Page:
I hadn't told him anything about the August postcard project. In fact, I only stumbled across it the day before it began. I like poetry. I write it. I like travel and postcards and sharing. So, I emailed the person in charge and asked if it was still possible to participate. Luckily, he agreed to add me.

The August Poetry Postcard fest works like this. Each participant receives a list of 31 names and addresses of other poets and each day in August you write a poem on a postcard and send it to the person that follows your name on the list.

So that first postcard had arrived. Ironically, it was from my home state. Pennsylvania. It was made from cardboard with a nice poem on one side, a abstract painting in gentle hues on the other side. I felt bad, because the first six days of August had already passed. All the postcards I'd sent were store-bought, and this person took the time to not only write a poem but personally craft a postcard for me. Well, in my defense, I did try to buy interesting postcards. 

As we're taking our evening walk, as we do almost every day after dinner, my husband mentions that he saw the postcard. I explain the postcard poetry project to him and recognize that look in his eyes. I know what he is thinking. So, I say, "Think of it this way. It could be worse. Some men marry nerds who spend their time taking part in poetry projects. Others marry women who spend their time and money shopping." He responded with something like "Yeah. You're a nerd but I love you anyway." He said it jokingly and probably in the back of his mind he added rather a nerd than a bitch or a ho. Okay, maybe. Maybe not. Who knows what goes on in the male mind? Or in any other person's mind for that matter. And, sure, he'll probably never "get" poetry. And I'll probably never "get" some of his interests. So it goes. But as much as we love spending time together, we also need our time apart doing things we love. So each day I write my poem, put it on a postcard, and mail it to the next person on the list.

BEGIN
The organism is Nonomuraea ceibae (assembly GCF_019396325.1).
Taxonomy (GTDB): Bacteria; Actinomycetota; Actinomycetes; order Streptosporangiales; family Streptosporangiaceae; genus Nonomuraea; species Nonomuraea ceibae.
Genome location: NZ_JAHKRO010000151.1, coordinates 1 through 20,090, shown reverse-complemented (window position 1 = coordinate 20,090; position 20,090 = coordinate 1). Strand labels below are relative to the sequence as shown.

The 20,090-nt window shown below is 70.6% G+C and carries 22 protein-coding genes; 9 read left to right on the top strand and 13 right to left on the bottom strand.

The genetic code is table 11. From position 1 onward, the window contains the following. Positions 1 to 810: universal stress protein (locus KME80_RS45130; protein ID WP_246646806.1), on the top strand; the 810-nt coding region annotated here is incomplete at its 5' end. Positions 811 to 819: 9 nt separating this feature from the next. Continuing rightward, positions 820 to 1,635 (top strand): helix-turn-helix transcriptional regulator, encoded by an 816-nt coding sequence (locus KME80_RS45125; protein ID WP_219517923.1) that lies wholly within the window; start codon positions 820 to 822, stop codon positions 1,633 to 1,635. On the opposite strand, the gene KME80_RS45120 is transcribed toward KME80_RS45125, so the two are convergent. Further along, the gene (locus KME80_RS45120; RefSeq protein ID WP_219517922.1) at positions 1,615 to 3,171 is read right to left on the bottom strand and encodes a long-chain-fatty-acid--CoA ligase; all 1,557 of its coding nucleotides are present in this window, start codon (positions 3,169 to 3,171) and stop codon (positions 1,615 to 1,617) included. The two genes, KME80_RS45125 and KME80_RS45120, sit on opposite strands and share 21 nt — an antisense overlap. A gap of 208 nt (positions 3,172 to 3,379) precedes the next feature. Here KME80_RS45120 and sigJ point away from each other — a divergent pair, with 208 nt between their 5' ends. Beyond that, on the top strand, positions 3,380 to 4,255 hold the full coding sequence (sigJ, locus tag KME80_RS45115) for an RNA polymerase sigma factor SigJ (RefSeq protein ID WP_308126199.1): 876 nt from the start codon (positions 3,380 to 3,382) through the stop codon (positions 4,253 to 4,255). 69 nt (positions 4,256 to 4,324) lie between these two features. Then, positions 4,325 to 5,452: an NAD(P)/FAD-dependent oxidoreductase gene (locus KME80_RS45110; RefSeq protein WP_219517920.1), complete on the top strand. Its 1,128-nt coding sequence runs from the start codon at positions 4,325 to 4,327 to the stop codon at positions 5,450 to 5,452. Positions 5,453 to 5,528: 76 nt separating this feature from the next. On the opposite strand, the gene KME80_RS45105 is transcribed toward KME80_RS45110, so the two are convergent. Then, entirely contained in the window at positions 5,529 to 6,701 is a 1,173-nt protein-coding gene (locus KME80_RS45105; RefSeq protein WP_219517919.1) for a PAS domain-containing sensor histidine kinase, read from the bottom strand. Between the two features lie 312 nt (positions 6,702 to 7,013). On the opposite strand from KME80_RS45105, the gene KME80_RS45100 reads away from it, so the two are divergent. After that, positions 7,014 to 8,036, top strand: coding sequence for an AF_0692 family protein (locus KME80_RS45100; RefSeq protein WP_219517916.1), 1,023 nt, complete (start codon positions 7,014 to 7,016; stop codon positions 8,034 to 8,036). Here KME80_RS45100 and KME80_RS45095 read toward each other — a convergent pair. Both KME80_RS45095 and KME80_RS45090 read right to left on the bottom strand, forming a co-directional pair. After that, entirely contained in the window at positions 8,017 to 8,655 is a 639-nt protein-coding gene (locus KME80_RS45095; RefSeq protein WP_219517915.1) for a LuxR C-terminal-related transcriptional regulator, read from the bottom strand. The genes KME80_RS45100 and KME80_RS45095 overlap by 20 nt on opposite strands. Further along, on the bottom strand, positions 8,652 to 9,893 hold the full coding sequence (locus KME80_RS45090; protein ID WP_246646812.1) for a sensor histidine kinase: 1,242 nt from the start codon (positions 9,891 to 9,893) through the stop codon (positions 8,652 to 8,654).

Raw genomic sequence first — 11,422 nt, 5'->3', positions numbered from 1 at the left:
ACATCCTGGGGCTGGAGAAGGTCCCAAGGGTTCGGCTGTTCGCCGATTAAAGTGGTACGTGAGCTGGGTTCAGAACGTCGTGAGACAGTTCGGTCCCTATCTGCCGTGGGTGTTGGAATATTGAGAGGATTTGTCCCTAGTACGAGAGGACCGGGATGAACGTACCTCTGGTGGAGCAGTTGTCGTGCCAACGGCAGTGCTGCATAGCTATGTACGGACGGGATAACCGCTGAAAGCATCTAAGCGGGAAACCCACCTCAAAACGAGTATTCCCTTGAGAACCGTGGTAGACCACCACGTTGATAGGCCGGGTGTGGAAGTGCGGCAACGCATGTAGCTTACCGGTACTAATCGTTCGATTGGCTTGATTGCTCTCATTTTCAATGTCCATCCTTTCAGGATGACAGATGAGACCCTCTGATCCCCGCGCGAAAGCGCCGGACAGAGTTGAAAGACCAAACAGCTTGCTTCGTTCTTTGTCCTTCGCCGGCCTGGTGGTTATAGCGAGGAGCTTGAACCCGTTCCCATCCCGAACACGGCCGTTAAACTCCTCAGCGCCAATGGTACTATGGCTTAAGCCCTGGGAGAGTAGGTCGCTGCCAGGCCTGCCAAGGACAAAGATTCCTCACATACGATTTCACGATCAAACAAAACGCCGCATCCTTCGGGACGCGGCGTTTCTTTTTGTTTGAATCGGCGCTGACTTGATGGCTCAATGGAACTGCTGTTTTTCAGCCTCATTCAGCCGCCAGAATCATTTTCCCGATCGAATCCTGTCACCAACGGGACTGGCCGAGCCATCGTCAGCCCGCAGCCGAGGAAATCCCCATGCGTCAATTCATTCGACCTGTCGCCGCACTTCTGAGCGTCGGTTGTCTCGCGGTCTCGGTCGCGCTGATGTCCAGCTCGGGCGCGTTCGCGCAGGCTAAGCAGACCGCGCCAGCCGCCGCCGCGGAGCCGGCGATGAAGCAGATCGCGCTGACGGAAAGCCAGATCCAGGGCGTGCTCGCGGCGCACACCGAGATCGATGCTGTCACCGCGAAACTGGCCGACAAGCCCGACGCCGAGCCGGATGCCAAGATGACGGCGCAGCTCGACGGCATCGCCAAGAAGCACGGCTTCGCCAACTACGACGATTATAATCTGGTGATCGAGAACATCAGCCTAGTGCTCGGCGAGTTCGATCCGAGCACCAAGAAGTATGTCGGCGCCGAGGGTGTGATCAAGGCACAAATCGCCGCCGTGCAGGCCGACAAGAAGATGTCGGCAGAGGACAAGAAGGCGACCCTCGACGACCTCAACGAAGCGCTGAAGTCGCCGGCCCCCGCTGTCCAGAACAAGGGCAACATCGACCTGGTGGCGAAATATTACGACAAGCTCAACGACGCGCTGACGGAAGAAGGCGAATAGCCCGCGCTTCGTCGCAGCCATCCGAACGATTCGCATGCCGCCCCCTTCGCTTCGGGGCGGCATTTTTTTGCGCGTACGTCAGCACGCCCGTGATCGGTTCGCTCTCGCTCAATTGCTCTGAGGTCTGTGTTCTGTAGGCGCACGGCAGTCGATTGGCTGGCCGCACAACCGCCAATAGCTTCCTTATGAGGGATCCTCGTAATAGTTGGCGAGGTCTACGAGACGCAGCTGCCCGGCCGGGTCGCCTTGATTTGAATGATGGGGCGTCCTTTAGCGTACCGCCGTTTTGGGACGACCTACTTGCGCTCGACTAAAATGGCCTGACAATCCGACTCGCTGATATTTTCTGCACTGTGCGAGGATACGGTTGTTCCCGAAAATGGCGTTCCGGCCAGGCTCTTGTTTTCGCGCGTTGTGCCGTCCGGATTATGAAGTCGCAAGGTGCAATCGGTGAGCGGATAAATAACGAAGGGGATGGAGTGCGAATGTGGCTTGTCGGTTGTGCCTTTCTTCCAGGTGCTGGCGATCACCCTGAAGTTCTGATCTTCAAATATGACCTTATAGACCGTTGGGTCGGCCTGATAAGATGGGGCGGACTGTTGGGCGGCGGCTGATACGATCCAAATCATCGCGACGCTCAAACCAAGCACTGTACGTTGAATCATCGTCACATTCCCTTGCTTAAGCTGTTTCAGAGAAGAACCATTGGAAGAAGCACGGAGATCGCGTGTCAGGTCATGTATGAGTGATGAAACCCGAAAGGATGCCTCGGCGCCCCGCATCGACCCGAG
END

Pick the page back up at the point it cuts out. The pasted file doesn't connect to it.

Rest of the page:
Today I received my second postcard. It, too, was handmade. What is wrong with these people??? They are making me look bad!! I really wish I had the time to make my own. I'd print postcards with my photographs on them.

One other aspect of the project I haven't mentioned is this. The idea is to respond to a postcard poem you receive but send the response to the next person on the list and the others on the list will do the same. Unfortunately, since most of the people on my list are located in various states in the U.S. (I also have an address in Ireland) by the time most of the postcards travel overseas, August will be over. It is already August 14th and I just received my second postcard. So while I can write a responding poem based on this one, many of the others are just written to a prompt I find online or based on something from my day. They're rough drafts, so they aren't my best work. But it does get me writing and thinking and I can either revise them later or expand them into stories. It's a starting point.

*and a note to all my poetry friends...please don't be offended by the nerd reference. We all know the stereotype and I am using it here jokingly.  You know I love all of you.